The Good Food Awards, now in its fourth year, recognizes food products that are “tasty, authentic, and responsibly produced.” This year’s winners were announced in San Francisco on January 16. The awards, given in ten categories — beer, charcuterie, cheese, chocolate, coffee confections, oils, pickles, preserves, and spirits — celebrate “outstanding American food producers and the farmers who provide their ingredients” (more info on the Good Food Awards site).
Having spent almost a decade creating and building a handmade confections business from the ground up, I know how much hard work it takes to have a successful food business. Honing your craft, telling your story to anyone and everyone, and yes, personal sacrifice (sleep, social life, and finances), are all part of the process. The challenges are many, but the rewards can be soul-satisfying: awards, good press, increased sales, not to mention the opportunity to live your dream job. But when it comes right down to it, one of the main reasons artisan foodcrafters do what they do is the satisfaction and enjoyment of sharing their passion with others. Sometimes (ok, a lot of the the time) it’s the kudos and the joy you’ve brought to those who experience your work that can make all the difference.
So, perhaps I approached the Good Food Awards Marketplace — a showcase for winners and their products held at the Ferry Building on January 18 — with a slightly different perspective than some of the other attendees. The Good Food Awards represent a standard of quality and holistic approach to making well-crafted food that were core to my business since its inception in 2004. Sourcing delicious and responsibly produced ingredients, cultivating relationships with your purveyors, and creating community with your customers are essential to creating “good food.” I’m glad that the Good Food Awards exist to celebrate foodcrafters who incorprate these values while creating craveable food.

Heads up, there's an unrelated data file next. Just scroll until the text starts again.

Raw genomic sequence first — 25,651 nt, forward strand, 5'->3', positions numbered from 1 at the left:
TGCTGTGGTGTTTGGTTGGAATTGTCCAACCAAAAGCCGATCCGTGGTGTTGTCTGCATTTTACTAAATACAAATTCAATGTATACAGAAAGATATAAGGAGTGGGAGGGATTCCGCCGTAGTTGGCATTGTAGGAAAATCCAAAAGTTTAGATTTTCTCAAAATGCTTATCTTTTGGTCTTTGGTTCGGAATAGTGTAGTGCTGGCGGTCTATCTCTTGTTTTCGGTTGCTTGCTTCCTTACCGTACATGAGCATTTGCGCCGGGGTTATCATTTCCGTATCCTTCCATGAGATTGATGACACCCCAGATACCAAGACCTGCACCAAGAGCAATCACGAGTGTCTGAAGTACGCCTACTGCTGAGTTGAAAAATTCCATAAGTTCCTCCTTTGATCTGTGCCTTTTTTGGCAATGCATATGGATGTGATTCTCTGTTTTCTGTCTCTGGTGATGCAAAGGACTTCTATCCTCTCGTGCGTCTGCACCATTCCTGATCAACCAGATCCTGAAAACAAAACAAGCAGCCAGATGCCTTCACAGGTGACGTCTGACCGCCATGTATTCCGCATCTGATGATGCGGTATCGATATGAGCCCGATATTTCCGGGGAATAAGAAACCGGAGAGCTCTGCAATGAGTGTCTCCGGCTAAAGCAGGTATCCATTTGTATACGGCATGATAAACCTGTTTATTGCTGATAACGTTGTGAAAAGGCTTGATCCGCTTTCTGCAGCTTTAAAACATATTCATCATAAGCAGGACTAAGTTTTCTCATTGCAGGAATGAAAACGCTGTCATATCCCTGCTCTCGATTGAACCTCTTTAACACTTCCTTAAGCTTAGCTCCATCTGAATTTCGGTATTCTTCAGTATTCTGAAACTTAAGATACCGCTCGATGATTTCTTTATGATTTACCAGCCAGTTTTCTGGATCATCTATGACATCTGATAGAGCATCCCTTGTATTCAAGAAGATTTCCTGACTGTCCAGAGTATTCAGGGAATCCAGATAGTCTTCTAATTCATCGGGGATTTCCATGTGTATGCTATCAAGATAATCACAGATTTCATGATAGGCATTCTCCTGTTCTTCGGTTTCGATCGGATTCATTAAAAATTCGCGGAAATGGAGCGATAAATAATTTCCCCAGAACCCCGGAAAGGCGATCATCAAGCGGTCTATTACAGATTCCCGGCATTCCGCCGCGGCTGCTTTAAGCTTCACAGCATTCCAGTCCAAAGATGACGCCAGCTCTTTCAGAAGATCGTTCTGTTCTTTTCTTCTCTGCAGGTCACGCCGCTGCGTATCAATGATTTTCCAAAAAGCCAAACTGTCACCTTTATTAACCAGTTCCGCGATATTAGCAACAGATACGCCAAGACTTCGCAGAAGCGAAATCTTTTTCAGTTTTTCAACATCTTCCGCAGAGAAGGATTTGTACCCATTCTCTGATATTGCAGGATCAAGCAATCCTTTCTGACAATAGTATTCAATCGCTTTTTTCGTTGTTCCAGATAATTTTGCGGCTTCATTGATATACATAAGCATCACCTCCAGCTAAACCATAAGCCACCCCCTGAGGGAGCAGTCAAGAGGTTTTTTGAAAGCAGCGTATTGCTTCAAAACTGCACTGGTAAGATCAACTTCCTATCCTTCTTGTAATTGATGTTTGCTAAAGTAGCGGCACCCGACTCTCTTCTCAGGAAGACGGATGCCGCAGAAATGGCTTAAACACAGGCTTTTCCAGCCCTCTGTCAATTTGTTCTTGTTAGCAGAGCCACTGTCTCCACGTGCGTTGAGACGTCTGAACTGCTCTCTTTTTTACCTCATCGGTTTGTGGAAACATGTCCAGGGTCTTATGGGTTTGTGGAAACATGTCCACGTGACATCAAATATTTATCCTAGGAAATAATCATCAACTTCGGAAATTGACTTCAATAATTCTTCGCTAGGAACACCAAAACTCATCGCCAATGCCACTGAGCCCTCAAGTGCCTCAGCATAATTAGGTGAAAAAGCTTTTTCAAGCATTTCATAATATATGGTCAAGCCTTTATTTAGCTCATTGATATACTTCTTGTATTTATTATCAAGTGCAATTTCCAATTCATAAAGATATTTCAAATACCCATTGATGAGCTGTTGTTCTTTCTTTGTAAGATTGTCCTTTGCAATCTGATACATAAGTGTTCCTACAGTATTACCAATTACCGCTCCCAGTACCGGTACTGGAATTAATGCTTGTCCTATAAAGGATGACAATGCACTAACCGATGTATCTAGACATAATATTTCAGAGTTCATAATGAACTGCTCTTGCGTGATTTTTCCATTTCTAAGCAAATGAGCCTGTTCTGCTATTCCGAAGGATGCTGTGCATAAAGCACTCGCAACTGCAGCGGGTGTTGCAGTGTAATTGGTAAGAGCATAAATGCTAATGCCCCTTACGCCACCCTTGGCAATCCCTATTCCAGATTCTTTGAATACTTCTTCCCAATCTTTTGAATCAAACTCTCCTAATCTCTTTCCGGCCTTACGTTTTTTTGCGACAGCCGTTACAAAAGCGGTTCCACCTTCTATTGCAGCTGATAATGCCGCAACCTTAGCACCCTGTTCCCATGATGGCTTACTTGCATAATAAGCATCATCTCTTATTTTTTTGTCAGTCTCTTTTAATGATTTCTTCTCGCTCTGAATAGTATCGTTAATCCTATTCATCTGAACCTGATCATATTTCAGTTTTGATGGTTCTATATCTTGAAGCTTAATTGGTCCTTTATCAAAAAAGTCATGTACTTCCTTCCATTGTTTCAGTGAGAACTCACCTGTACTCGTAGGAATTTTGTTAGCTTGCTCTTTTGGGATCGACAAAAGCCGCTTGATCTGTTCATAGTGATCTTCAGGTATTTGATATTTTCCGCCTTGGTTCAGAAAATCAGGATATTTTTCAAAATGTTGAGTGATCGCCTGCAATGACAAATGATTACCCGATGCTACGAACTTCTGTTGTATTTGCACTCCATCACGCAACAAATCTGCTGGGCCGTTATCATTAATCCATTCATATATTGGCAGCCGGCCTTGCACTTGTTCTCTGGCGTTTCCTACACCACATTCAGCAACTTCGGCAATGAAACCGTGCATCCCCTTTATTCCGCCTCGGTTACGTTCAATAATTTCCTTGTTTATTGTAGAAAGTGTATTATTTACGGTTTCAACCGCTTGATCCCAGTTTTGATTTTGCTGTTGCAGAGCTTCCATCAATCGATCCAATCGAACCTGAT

Attending the marketplace and having an opportunity to chat with the winners and taste their products felt like a bit of a personal homecoming. I was, for the first time in a long time, on “the other side of the table” — not handing out samples and telling my company’s story. I wasn’t doing any competitive analysis or looking for trends. I wasn’t thinking about food costs or marketing techniques. I was simply there to revel in experiencing some of the best craft foods in the market. It was that passion for thoughtfully made (dare I say it: “artisan”) food, after all, that inspired me to start my chocolate business, Gateau et Ganache, almost a decade ago.
You could probably guess that my focus would be the Chocolate and Confections categories, which is why most of the photos in Part Deux are from those producers — that’s where I spent most of my time. (Ok, I’ll ‘fess up that I also spent a lot of time at the cheese table, so I’ve included a couple of my favorites from that category as well.) Unfortunately, I didn’t end up with photos of all products, but that’s not to slight any of the winners — it’s more of a comment on my, ahem, “skills” as a photographer.
A heartfelt congratulations to all of the winners of this year’s Good Food Awards — you deserve it! Want to see what I tasted? On to Part Deux for the food porn roundup…